Soundtrack Special: Once Upon A Time In… Hollywood

The year is 1969, the time is roughly 9:40pm. The windy roads of the Hollywood hills are laid out in front of you and just above the revving of a 1964 Karmann Gia engine, you can hear the familiar trippy-rock of Deep Purple.  

Quentin Tarantino’s 9th film transports you back to the dark end of the swinging 60s, so much so that you can practically sense the upcoming change as if imminent to you as a 20th Century viewer. This time-capsule of a film, described by the director as a love letter to Hollywood, is largely dependent on its soundtrack to transport you back in time. Insisting on only using music from and before the year of 1969, Tarantino allowed no exclusive additions in the form of covers or nostalgic sampling as often used in films with a past setting. This sense of realism is contrasted with the director’s signature ‘re-written history’ narrative, strengthening the film’s immersive impact and the alternate ending of the Manson murder tragedy we all know so well. 

The film opens with Roy Head and the Traits, ‘Treat Her Right’ (1965), a punchy soul sound that perfectly sets the scene of the late 60s. It feels related to the spirit of the characters at this point, Sharon Tate and Roman Polanski coming off a plane and strutting through the airport to the beat creates a sense of movement and progression. The memorable energy of the song makes for an immediate and lasting impression.

Many of the film’s strongest scenes are driven by the chosen accompanying music. One of which being the Playboy Mansion party where we watch Margot Robbie as Sharon Tate dance to the Buchanan Brothers, ‘Son of a Lovin’ Man’ (1969). An upbeat, poppy to the point of almost bubble-gum track that captures Sharon’s sweet-natured, doe-eyed innocence in the contrasted setting of the Playboy Mansion. Her enthusiasm to the sound of this song is indicative of her music taste in that of a shameless pop sound.

Paul Revere and the Raiders were at the forefront of pop music at the time, not quite capturing the cool-band essence of others on the soundtrack. In a scene where Sharon dances in her home to ‘Hungry’ (1966) she teases her husband Roman Polanski; “You afraid I’ll tell Jim Morrison you were dancing to Paul Revere and The Raiders? Are they not cool enough for you?’, demonstrating her awareness of their poppy status. There is a significance in the use of the song here, as the scene when Sharon first meets Charles Manson: The Raiders producer, Terry Melcher, not only lived in the Cielo Drive house where the infamous murders took place but had a connection to the Manson family.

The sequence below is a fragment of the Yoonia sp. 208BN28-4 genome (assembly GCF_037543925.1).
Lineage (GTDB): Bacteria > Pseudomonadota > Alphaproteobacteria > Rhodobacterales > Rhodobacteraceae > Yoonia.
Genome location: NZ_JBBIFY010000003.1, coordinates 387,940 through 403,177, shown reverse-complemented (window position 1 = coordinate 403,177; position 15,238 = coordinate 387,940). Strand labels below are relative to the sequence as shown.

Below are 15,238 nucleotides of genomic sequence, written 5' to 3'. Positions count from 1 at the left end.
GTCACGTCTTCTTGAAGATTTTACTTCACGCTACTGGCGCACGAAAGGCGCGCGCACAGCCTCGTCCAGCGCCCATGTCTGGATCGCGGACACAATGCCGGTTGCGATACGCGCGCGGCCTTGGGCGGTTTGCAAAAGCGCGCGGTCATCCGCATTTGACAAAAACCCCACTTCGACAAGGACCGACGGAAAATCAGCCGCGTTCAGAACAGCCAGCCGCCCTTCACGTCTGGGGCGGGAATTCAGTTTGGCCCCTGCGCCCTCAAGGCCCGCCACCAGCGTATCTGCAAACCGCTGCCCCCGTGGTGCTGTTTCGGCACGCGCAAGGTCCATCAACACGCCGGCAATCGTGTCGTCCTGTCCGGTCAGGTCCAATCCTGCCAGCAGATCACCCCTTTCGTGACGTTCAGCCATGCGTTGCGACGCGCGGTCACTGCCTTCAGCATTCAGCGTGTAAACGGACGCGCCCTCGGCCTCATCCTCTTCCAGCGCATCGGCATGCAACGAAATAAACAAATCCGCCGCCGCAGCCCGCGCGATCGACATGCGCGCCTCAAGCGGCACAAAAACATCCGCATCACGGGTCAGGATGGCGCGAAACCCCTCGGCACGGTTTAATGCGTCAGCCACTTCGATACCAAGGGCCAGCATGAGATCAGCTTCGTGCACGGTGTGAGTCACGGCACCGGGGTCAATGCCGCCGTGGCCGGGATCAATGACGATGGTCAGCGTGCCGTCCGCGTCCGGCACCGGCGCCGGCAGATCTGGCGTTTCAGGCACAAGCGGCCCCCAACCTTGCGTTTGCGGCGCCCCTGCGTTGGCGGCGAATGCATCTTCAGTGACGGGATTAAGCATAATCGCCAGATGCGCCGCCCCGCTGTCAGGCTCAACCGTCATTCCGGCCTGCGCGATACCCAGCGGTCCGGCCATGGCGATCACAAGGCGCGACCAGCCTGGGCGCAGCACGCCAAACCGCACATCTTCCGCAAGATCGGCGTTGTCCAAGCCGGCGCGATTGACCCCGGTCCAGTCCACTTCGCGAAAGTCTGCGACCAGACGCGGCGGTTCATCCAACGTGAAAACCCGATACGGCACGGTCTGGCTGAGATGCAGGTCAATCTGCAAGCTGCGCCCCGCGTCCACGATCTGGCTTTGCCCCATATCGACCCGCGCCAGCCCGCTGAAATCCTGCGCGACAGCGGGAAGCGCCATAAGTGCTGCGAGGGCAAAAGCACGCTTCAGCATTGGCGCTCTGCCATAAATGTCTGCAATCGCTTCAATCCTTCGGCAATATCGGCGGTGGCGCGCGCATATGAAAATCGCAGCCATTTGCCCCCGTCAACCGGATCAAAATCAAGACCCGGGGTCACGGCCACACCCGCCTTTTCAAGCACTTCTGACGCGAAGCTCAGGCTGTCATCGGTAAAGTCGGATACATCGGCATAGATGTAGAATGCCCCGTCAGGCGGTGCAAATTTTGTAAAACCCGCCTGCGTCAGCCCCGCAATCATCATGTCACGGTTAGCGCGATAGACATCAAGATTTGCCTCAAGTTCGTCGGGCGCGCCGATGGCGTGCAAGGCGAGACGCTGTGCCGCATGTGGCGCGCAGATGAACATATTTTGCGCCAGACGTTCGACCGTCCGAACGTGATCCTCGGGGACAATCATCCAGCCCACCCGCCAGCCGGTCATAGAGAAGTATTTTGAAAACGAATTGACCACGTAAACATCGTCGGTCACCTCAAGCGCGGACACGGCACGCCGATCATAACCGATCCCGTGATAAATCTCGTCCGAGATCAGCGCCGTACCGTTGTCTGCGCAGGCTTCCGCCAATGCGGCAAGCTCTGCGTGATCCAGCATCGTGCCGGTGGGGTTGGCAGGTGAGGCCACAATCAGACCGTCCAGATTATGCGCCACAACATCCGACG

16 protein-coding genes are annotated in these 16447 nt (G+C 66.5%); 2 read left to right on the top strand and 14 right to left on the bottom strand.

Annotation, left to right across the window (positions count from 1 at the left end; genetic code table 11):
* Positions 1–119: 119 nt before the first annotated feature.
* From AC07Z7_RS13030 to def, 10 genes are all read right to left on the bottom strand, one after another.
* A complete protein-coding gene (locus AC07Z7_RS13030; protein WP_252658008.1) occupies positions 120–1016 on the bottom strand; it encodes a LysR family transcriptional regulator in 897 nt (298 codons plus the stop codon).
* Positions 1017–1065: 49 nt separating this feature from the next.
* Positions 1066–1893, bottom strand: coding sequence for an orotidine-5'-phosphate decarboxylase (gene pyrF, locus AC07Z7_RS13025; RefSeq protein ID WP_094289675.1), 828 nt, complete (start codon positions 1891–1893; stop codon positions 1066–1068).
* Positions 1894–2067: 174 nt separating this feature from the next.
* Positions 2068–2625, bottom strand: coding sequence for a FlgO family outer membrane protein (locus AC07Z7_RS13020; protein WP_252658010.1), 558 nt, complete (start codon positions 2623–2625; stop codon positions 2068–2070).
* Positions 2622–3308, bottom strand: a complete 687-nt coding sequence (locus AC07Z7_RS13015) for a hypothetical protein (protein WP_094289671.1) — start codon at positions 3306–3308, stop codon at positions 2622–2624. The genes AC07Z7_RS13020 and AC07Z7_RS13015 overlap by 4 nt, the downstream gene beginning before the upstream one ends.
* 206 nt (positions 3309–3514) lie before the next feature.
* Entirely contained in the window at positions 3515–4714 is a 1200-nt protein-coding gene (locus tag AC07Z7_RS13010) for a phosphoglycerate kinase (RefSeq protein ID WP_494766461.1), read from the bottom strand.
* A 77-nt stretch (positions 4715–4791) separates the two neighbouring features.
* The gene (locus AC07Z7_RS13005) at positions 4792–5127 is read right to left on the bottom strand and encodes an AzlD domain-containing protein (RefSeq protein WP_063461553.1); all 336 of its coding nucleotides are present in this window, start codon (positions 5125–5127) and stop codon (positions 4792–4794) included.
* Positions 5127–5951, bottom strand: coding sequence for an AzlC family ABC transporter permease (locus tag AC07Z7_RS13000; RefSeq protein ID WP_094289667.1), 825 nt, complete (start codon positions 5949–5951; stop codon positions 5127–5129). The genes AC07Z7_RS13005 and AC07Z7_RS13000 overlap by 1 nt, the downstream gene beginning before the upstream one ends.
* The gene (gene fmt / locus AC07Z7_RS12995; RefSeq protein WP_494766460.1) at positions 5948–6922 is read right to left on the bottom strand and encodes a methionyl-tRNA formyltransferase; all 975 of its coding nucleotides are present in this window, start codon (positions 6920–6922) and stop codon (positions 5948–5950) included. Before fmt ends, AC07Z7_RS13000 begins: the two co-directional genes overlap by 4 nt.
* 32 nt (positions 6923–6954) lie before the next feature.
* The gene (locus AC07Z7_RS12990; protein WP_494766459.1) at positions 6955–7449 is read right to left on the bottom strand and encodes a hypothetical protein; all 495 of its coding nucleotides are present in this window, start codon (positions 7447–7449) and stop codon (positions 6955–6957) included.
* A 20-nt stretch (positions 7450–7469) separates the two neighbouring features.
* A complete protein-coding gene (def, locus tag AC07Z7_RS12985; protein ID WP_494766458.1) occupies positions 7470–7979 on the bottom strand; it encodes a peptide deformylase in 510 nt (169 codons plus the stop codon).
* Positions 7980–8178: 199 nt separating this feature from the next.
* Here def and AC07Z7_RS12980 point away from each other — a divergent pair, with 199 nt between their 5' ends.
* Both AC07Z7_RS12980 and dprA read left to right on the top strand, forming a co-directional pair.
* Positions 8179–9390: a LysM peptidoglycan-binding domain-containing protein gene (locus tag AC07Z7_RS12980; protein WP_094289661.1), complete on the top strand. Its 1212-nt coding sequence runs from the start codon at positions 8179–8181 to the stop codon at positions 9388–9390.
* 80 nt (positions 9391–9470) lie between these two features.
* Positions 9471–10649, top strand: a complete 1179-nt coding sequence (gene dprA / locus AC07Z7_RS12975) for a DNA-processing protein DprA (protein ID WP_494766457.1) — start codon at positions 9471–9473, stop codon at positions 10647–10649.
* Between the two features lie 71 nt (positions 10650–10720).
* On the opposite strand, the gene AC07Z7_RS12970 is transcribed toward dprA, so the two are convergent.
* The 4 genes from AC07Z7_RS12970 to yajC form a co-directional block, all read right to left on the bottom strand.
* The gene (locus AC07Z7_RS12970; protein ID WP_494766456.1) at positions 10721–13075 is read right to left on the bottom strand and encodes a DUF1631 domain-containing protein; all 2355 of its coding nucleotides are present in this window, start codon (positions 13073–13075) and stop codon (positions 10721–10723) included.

Buffy Saint Marie’s ‘The Circle Game’ (1967) sets up another musical reflection of Tate’s carefree openness, when she picks up a female hippie hitchhiker to the folky take on a Joni Mitchell classic. 

The soundtrack not only features the likes of Paul Revere and the Raiders, Deep Purple, and Vanilla Fudge but is broken up by radio ads for Tanya Tanning butter and other such quintessentially 60s products. These comedic interludes subtly poke fun at the change in times aswell as working to capture the experience of listening to music via a radio at this time. The film is made up of frequent scenes of Brad Pitt as Cliff Booth driving around LA, radio on, oozing the epitome of laidback cool to Los Bravos’ ‘Bring a Little Lovin’ and other such hits.

At the risk of predictability in using a song as overplayed as The Mamas and Papas’ ‘California Dreamin’’ (1968), the choice of a cover by Jose Feliciano allowed the reference to a band as evocative of the sunny era without the song losing impact though its familiarity. The band’s turmoil disguised by the bright front of their sound captures the bittersweet era of the fading gleam of Hollywood’s golden age. 

Another touch of time-capsule realism is brought in the music of late 60s films, such as Simon and Garfunkel’s ‘Mrs Robinson’ from ‘The Graduate’ (1967) and Chad and Jeremy’s Quigley’s ‘Had the Course’ from ‘Three in the Attic’ (1968), a film that is actually seen advertised throughout this depiction of 1969 Hollywood. 

Though obvious callings for this soundtrack would include the Beach Boys, the reality the chosen music creates is almost taken a step back from the climax of the Manson murders due to the fictional spin the film takes, another way of subverting predictability. As America’s closest shot to a revival of The Beatles, the expectation of the Beach Boys’ feature in the soundtrack is not based solely on their widespread popularity at the time, but on their ties to Charles Manson. In the summer of 1968, the Manson cult moved into drummer Dennis Wilson’s home for a brief period of the acid-fuelled summer of 1968. Wilson tried to help Manson in his musical ambitions at his studio, before Manson pulled a knife on his producers and his family subsequently moved out of Wilson’s home. Later that year, the Beach Boys went on to record ‘Never Learn Not to Love’, an altered version of Manson’s ‘Cease to Exist’, with Wilson taking the song writing credit for the track. 

Last but not least, the long-awaited trademark Tarantino violence is played out in the last few minutes of the 2.5 hour film to Vanilla Fudge, ‘You Keep Me Hangin’ On’ (1967). A Supremes hit made dense, creepy and careless in the best way, that perfectly shapes the final climatic scene. The psychedelic tone of the song intensifies Cliff Booth’s high and the comedic uncanniness of Leonardo DiCaprio as Rick Dalton finishing off the Manson family killers with a prop flame thrower.